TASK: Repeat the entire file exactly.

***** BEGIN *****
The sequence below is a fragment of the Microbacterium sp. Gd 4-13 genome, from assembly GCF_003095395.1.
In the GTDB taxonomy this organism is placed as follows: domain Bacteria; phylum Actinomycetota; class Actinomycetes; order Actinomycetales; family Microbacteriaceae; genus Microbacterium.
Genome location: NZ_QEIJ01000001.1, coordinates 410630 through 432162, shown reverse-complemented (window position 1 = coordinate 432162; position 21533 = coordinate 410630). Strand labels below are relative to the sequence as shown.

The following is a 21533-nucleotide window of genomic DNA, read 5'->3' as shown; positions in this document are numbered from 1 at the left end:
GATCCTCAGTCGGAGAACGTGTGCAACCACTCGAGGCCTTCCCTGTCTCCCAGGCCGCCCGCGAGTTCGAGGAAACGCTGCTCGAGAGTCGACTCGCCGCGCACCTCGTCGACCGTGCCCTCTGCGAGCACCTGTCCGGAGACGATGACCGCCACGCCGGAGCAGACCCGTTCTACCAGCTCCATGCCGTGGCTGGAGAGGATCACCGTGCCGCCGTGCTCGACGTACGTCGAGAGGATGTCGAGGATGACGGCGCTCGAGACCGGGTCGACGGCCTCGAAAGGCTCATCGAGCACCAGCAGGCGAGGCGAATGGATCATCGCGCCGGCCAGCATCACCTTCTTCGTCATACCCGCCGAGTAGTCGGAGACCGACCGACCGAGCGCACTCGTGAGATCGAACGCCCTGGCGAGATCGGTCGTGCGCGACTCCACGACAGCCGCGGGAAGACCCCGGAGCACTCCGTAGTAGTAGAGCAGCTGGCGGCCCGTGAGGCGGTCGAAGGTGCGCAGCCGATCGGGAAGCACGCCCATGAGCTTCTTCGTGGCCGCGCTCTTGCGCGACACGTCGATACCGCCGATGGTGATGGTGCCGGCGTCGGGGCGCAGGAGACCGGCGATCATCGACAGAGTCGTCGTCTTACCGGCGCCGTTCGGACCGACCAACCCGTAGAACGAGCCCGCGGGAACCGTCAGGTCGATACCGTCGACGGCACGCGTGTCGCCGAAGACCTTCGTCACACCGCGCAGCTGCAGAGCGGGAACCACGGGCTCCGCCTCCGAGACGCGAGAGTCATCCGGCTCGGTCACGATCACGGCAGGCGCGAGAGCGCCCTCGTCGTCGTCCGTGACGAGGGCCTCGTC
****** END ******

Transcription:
The sequence below is a fragment of the Microbacterium sp. Gd 4-13 genome, from assembly GCF_003095395.1.
In the GTDB taxonomy this organism is placed as follows: domain Bacteria; phylum Actinomycetota; class Actinomycetes; order Actinomycetales; family Microbacteriaceae; genus Microbacterium.
Genome location: NZ_QEIJ01000001.1, coordinates 410630 through 432162, shown reverse-complemented (window position 1 = coordinate 432162; position 21533 = coordinate 410630). Strand labels below are relative to the sequence as shown.

The following is a 21533-nucleotide window of genomic DNA, read 5'->3' as shown; positions in this document are numbered from 1 at the left end:
GATCCTCAGTCGGAGAACGTGTGCAACCACTCGAGGCCTTCCCTGTCTCCCAGGCCGCCCGCGAGTTCGAGGAAACGCTGCTCGAGAGTCGACTCGCCGCGCACCTCGTCGACCGTGCCCTCTGCGAGCACCTGTCCGGAGACGATGACCGCCACGCCGGAGCAGACCCGTTCTACCAGCTCCATGCCGTGGCTGGAGAGGATCACCGTGCCGCCGTGCTCGACGTACGTCGAGAGGATGTCGAGGATGACGGCGCTCGAGACCGGGTCGACGGCCTCGAAAGGCTCATCGAGCACCAGCAGGCGAGGCGAATGGATCATCGCGCCGGCCAGCATCACCTTCTTCGTCATACCCGCCGAGTAGTCGGAGACCGACCGACCGAGCGCACTCGTGAGATCGAACGCCCTGGCGAGATCGGTCGTGCGCGACTCCACGACAGCCGCGGGAAGACCCCGGAGCACTCCGTAGTAGTAGAGCAGCTGGCGGCCCGTGAGGCGGTCGAAGGTGCGCAGCCGATCGGGAAGCACGCCCATGAGCTTCTTCGTGGCCGCGCTCTTGCGCGACACGTCGATACCGCCGATGGTGATGGTGCCGGCGTCGGGGCGCAGGAGACCGGCGATCATCGACAGAGTCGTCGTCTTACCGGCGCCGTTCGGACCGACCAACCCGTAGAACGAGCCCGCGGGAACCGTCAGGTCGATACCGTCGACGGCACGCGTGTCGCCGAAGACCTTCGTCACACCGCGCAGCTGCAGAGCGGGAACCACGGGCTCCGCCTCCGAGACGCGAGAGTCATCCGGCTCGGTCACGATCACGGCAGGCGCGAGAGCGCCCTCGTCGTCGTCCGTGACGAGGGCCTCGTC